Wittgenstein: Paschal Meditation for Easter

“I believe that one of the things Christianity says is that sound doctrines are all useless. That you have to change your life. (Or the direction of your life.) It says that all wisdom is cold; and that you can no more use it for setting your life to rights that you can forge iron when it is cold. The point is that a sound doctrine need not take hold of you; you can follow it as you would a doctor’s prescription. — But here you need something to move you and turn you in a new direction. — (I.e. this is how I understand it.) Once you have been turned around, you must stay turned around. Wisdom is passionless. But faith by contrast is what Kierkegaard calls a passion.” (Culture and Value. Ludwig Wittgenstein)

Wittgenstein’s fideism (as well as Kierkegaard’s assumingly) has reached its excess in the claim that sound doctrines are all useless.  The relationship between sound doctrine and life are not among the polarized binaries like good and evil.  The danger is to adopt one to the exclusion of the other.  A life without sound doctrine is much like Tom Petty’s rebel without a clue.  The absence of sound doctrine does not leave one with no doctrine rather what one is left with is doctrine that is unsound.   The opposing distinction “sound doctrine” is articulated by Wittgenstein’s claim to passionless wisdom.  This is a turn from the facts of objective reality to the personalized experience of the subjective self.  But this does not necessarily capture the Christian condition.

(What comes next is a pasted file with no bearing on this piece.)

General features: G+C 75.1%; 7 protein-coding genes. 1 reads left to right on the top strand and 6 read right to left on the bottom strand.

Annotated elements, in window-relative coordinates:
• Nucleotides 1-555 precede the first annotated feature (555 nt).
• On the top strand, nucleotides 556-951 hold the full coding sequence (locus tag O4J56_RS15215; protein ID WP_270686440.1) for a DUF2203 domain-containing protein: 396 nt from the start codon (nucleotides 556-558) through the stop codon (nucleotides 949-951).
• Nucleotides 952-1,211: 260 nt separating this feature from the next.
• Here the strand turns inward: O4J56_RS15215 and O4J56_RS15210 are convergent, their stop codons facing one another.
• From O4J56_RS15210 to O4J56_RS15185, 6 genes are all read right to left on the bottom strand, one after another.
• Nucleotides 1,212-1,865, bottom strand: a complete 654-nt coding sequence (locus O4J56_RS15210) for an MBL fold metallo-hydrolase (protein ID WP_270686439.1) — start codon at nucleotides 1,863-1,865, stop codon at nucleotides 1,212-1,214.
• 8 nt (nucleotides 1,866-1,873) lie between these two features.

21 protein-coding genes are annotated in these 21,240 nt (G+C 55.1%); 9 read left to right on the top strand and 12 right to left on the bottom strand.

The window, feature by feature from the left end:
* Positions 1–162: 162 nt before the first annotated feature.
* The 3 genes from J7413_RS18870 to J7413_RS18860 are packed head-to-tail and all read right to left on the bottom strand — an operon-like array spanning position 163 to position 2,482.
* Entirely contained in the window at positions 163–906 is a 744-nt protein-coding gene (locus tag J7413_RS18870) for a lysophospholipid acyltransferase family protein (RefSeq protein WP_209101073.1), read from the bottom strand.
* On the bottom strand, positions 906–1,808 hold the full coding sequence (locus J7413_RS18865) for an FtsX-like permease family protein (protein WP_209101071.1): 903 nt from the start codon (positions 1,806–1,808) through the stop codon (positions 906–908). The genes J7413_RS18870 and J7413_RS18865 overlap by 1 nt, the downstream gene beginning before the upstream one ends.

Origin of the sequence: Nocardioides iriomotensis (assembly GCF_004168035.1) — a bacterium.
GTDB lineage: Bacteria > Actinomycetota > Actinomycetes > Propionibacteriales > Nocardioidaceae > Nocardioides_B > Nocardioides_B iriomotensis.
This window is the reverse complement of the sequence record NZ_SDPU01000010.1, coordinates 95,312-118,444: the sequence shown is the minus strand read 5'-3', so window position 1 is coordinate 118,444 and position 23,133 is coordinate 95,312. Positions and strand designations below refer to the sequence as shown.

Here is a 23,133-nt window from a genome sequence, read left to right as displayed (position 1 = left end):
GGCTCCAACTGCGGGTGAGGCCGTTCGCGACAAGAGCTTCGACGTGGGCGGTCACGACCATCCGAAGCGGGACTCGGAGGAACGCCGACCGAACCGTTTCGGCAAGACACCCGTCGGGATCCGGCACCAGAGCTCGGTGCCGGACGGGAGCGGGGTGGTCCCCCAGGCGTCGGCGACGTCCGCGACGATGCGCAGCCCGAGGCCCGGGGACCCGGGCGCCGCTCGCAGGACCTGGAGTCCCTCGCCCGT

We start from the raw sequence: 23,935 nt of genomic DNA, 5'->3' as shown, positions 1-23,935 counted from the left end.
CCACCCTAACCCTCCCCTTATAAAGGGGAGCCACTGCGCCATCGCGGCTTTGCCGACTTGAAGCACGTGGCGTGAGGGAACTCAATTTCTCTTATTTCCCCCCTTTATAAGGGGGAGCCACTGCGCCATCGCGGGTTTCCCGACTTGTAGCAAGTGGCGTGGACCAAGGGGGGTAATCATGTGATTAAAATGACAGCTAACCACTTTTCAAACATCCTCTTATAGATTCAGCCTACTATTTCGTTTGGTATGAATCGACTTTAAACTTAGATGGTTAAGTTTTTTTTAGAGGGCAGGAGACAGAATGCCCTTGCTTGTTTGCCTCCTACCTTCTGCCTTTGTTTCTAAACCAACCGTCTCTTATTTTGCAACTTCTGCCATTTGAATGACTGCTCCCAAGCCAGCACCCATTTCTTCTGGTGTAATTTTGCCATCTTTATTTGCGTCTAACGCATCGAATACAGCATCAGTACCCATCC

Within Christianity there is an exchange between the two so that the Christian life is influenced by sound doctrine.  It is because of sound doctrine that the subjective does not drift into the great wide open.  Conversely it is the subjectivity which gives life to the objective content of sound doctrine.  Why will the subjective hearts of many believers be stirred tomorrow morning on Easter Sunday?  Because of something objective that Christ did 2000 years ago by taking their sin upon Himself and giving them His merited righteousness.  This is the relationship between sound doctrine and passion.

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